Here’s the thing, says Shug. The thing I believe. God is inside you and inside everybody else. You come into the world with God. But only them that search for it inside find it. And sometimes it just manifest itself even if you not looking, or don’t know what you rooking fort Trouble do it for most forks, I think. Sorrow, lord. Feeling like shit.
It? I ast.
Yeah, It. God ain’t a he or a she, but a It.
But what do it look like? I ast.
Don’t look like nothing, she say. It ain’t a picture
show. It ain’t something you can look at apart from anything else, including yourself. I believe God is everything, say Shug. Everything that is or ever was or ever will he. And when you can feel that, and be happy to feel that, you’ve found It.
Echoing Shug’s understanding of God as key to liberation, Nettie writes:
God is different to us now, after all these years in Africa. More spirit than ever before, and more internal. Most people think he has to look like something or someone–a roofleaf or Christ–but we don’t. And riot being tied to what God looks like frees us.
Freed from her old concept of God, Celie begins to view all of life differently:
Well, us talk and talk about God, but I’m still adrift. Trying to chase that old white man out of my head. I been so busy thinking bout him I never truly notice nothing God make. Not a blade of corn (how it do that.?) not the color purple (where it come from.?). Not the little wildflowers. Nothing.
Now that my eyes opening, If eels like a fool. Next to any little scrub of a bush in my yard, Mr.______’s evil sort of shrink. But not altogether. Still, it is like Shug say, You have to git man off your eyeball, before you can see anything a’tall.
For Alice Walker, the power of sisterhood leads not to a separatist female community, but to a fuller life for both men and women. Under patriarchy men have feared women’s creative power and have sought to suppress it. In doing so, they have denied much that is creative in themselves as well. When women have managed to resist patriarchal definitions of themselves, the fruits of their love and support for each other have transformed the lives of both sexes.
As Celie begins to “chase the old white man from her head,” she is no longer subject to her husband’s abuse.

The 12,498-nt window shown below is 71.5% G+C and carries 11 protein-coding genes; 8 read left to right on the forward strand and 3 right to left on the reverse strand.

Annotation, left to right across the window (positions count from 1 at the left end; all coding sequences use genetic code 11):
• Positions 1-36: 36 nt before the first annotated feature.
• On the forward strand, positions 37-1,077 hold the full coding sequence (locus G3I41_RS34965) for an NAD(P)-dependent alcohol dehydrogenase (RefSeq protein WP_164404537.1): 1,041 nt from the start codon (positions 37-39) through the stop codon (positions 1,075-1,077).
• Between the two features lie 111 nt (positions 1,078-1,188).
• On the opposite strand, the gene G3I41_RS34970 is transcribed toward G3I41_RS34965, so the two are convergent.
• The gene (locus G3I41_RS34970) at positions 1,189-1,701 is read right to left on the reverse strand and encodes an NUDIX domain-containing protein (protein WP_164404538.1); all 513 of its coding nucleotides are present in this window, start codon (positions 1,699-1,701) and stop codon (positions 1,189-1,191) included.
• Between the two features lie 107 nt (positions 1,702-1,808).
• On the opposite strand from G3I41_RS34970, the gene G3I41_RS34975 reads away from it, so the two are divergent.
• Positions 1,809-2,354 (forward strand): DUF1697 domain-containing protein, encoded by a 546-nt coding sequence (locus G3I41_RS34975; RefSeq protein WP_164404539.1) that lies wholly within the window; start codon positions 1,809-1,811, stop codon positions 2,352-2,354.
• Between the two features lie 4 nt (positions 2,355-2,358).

With Shug’s help, she finds the means to support herself. After Celie and Shug leave him, Albert begins to change his ways. Later, freed from former definitions of power, Celie and Albert come to know each other as friends, to work together, even to discuss the differences between men and women and ask the unanswerable questions:
Anyhow, he say, you know how it is. You ast yourself one question, it lead to fifteen. I start to wonder why us need love. Why us suffer. Why us black. It didn’t take long to realize I didn’t hardly know nothing. And that if you ast yourself why you black or a man or a woman or a bush it don’t mean nothing if you don’t ast why you here, period.
So what you think? I ast.
I think us here to wonder, myself. To wonder. To ast. And that in wondering bout the big things and asting bout the big things, you learn about the little ones, almost by accident. But you never know nothing more about the big things than you start out with. The more I wonder, he say, the more I love.
And people start to love you back, I bet, I say.
They do, he say, surprise.
Alice Walker’s writings pay tribute to a heritage of black sisters and foremothers: artists all, whether named or anonymous, a great host of witnesses from the rural American South to Africa, from the unlettered and unsung, to famous poets, story-tellers, healers and musicians. A major source of Walker’s power comes from her faithfulness to the richness of women’s spirituality. In her fiction, varied African and American Indian religious traditions sometimes merge and sometimes conflict with the concepts and beliefs of Christianity, but spiritual power remains fundamental. The Color Purple contains Walker’s best writing on the nature of God. It is also one of our finest testimonies to the power of sisterhood.
Rose Gladney is associate professor of American Studies at the University of Alabama in Tuscaloosa.